Let’s be honest: It’s difficult to watch the 2005 documentary movie Enron: The Smartest Guys in the Room (IMDB / Wikipedia) without forfeiting huge chunks of trust in corporate America and Wall Street. But I found it even harder to watch the show and NOT find staggering similarities to what’s going on right now with the Mortgage Mess and our body-blown financial system.
Directed by Alex Gibney, The Smartest Guys in the Room is based upon a 2003 book of the same name (coauthored by Fortune writers Bethany McLean and Peter Elkind). As documentaries go, I thoroughly enjoyed The Smartest Guys in the Room. In fact, though I was watching at 2am and was gosh-darn tired, I simply could not shut down the video until the ending credits took liftoff.
At one point, Enron was the seventh-largest corporation in America; its market value tagged the $70 billion mark. Wall Street — and investors of all types — were, of course, enamored. Until ... they weren’t.
“It had taken Enron about sixteen years to go from about ten billion in assets to sixty-five billion in assets,” says John Olson, a stock analyst who took a skeptical view of Enron well before it was trendy (or even wise, on a job-security basis) to do so. “It took them twenty-four days to go bankrupt.”
In a dervish of greed, arrogance, and accounting shenanigans, Enron's multi-faceted energy-trading business became a big force in the 1990s business world. It didn't last, of course. Names like Ken Lay, Jeffrey Skilling, and Andrew Fastow became infamous as the truth seeped out, while thousands of investors and hundreds of Enron employees watched their investments and retirements crater to nothing.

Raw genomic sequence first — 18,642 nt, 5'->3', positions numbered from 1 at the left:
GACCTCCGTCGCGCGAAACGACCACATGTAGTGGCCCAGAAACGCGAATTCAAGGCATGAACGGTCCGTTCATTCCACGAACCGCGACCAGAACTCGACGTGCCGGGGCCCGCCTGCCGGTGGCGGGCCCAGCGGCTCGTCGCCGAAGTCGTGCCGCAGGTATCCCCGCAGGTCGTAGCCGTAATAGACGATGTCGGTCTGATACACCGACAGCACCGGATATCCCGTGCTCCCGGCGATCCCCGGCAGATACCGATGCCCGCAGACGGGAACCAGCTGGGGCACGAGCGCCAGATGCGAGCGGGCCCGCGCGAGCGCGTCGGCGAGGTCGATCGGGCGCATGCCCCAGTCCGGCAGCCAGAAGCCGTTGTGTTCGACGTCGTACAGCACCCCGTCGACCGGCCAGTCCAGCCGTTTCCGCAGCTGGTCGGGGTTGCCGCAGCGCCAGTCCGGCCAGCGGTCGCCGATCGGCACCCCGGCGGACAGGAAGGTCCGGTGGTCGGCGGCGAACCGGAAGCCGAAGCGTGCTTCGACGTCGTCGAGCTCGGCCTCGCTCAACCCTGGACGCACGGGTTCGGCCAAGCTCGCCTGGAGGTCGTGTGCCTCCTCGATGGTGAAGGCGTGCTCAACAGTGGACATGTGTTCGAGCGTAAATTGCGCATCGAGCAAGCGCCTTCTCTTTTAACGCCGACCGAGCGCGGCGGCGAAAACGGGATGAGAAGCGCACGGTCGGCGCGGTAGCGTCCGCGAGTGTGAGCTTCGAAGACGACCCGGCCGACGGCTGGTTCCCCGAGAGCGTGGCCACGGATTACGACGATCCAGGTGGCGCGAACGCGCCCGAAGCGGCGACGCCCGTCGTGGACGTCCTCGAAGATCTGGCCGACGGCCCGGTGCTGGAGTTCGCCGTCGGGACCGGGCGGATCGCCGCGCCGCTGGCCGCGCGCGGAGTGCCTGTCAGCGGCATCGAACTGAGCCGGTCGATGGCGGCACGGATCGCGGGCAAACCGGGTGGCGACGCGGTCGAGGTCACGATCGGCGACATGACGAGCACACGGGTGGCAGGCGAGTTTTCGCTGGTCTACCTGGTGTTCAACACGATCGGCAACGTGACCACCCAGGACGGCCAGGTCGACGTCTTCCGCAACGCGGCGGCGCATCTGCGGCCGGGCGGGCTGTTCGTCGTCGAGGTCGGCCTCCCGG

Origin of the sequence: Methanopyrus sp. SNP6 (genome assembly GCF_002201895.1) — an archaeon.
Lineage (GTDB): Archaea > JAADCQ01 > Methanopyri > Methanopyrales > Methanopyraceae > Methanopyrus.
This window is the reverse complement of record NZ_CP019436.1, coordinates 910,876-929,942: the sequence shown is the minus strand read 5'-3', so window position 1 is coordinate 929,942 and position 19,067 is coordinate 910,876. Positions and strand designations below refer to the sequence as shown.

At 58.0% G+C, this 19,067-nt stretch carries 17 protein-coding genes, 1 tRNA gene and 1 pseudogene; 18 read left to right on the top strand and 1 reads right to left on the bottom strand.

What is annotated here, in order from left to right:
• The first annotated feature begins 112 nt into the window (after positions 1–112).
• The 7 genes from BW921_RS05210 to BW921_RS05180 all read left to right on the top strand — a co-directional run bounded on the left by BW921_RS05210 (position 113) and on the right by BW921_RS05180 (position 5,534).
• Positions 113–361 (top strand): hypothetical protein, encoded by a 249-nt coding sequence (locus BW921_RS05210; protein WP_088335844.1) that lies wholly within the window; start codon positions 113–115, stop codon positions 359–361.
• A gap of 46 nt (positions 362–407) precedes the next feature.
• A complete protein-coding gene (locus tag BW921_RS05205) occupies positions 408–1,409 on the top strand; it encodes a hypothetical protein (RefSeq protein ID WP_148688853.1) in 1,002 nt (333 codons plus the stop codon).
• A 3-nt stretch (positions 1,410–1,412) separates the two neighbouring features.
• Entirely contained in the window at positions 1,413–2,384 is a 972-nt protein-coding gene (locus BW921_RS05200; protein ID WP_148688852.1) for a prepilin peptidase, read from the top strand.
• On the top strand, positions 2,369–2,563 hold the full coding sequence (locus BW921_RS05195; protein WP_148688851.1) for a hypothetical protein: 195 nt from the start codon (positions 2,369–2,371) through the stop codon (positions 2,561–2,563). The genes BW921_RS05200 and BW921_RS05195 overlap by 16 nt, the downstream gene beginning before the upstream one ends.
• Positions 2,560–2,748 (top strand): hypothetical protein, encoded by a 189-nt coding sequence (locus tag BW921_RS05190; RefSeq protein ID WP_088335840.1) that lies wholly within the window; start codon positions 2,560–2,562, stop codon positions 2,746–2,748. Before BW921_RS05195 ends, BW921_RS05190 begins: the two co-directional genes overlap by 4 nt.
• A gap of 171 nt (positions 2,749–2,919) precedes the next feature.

(Curious souls might wish to read my article regarding a videotaped session of CNBC in early 2000. In it, the ridiculous spoutings of stock analysts focused mostly on tech stocks ... but Enron squeezed in there, too.)
The Movie Itself
Enron: The Smartest Guys in the Room was, in my opinion, exceptionally well-done. Lots of footage — both video and audio — from inside Enron (company meetings; trader-to-trader audio conversations) make for a very stinging exposé.
I was particularly mesmerized by the recorded headset-talk from Enron's trading floor; verbal exchanges between traders during the California "rolling blackout" crisis (during which Enron was booking scary-big profits, all at Californians' expense) volcanoed my blood pressure. On their own, these intimate glimpses of Enron's corporate culture make the movie worth watching.
If you have any interest at all in Wall Street goings-on, or in corporate America in general, then I highly recommend watching The Smartest Guys in the Room.